Note: The Friends of the Princeton University Library offer short-term Library Research Grants to promote scholarly use of the research collections, which are awarded via a competitive application process. Researchers usually offer a short informal talk or presentation to library staff and others in the Princeton academic community near the end of their work on campus about the results of their research and how it fits into their broader research project or interests.
The text below was kindly provided by Megan Brandow-Faller, recipient of a 2012 Library Research Grant, following her July 2012 research project at Princeton in both the Cotsen Children’s Library and Marquand Art Library, following her July, 13, 2012 talk entitled: “An Artist in Every Child–A Child in Every Artist: Avant-Garde Frauenkunst and Kinderkunst in Vienna, 1897-1930.” (The images accompanying the text are adapted from select slides in her PowerPoint presentation.) Dr. Brandow-Faller is currently Assistant Professor of History at the City University of New York/Kingsborough. Her research focuses on women’s art institutions in early twentieth century Habsburg Central Europe.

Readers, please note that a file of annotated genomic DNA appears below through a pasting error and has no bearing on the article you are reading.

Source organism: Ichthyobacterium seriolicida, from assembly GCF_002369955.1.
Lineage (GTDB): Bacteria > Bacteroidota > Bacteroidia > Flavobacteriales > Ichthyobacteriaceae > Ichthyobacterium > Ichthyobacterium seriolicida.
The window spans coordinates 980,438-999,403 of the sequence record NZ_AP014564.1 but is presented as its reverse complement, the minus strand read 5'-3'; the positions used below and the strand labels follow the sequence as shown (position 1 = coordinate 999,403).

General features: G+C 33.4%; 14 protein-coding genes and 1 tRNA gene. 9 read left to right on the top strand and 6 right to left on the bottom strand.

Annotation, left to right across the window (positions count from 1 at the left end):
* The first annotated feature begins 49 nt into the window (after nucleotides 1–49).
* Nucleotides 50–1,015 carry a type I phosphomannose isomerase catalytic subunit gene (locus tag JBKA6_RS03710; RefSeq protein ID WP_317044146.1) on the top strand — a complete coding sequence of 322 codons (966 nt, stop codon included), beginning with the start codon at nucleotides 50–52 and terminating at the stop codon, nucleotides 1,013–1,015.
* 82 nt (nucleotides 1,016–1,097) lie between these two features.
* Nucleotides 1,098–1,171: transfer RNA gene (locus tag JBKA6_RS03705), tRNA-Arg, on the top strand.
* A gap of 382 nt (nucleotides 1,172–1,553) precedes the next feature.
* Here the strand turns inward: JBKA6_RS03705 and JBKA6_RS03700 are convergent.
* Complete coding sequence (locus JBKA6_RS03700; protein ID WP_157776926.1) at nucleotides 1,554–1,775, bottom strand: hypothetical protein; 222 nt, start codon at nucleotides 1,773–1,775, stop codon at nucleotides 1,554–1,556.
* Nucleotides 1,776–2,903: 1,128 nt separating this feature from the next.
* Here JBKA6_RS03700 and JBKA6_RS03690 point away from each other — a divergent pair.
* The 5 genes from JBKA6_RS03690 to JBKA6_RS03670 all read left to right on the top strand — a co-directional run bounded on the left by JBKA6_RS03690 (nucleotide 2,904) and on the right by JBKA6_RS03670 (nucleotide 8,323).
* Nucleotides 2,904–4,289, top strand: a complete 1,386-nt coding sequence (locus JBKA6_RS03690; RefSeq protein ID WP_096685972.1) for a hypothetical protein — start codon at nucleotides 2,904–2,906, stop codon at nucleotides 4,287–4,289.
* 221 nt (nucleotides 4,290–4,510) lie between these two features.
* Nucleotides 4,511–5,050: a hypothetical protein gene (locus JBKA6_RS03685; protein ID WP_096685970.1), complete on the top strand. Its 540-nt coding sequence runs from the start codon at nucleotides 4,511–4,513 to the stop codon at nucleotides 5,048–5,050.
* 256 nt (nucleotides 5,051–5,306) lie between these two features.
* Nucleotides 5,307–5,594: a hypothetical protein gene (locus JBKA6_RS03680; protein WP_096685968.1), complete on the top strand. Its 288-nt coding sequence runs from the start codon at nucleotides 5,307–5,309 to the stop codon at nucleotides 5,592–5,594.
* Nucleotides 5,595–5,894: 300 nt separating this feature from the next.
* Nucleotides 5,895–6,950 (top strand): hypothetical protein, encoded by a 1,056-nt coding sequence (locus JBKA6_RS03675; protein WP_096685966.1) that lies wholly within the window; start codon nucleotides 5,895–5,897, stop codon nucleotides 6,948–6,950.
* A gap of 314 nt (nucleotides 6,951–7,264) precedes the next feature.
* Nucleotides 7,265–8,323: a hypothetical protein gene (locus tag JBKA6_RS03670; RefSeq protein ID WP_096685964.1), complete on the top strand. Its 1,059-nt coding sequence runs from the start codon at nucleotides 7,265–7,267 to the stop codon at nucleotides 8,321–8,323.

Vienna Secessionist Book Illustration for Children
by Megan Brandow-Faller
The art of the child found fertile ground in Vienna 1900, cultivated by Franz Čižek’s renowned Jugendkunstkursen (Youth Art Classes), at important exhibitions of children’s art, and in the pages of Ver Sacrum and other periodicals. Rejecting the elaborate technological miniatures popular in the nineteenth century–toys intended to ‘dazzle’ but which would ultimately leave a child cold–artists associated with the Vienna Secession and Wiener Werkstätte (the applied arts commercial workshops co-founded by Josef Hoffmann and Koloman Moser in 1903) designed objects conceived ‘with the eyes of a child.’ Secessionist toys, illustrated books and graphics using simple shapes and bright colors were designed to awaken children’s creative impulses in a design language that children could understand.
Figure 4b: Kolomann Moser & Therese Trethahn, turned wooden toys, in Jan. 1906 issue of Kind and Kunst.
(Cotsen Children’s Library)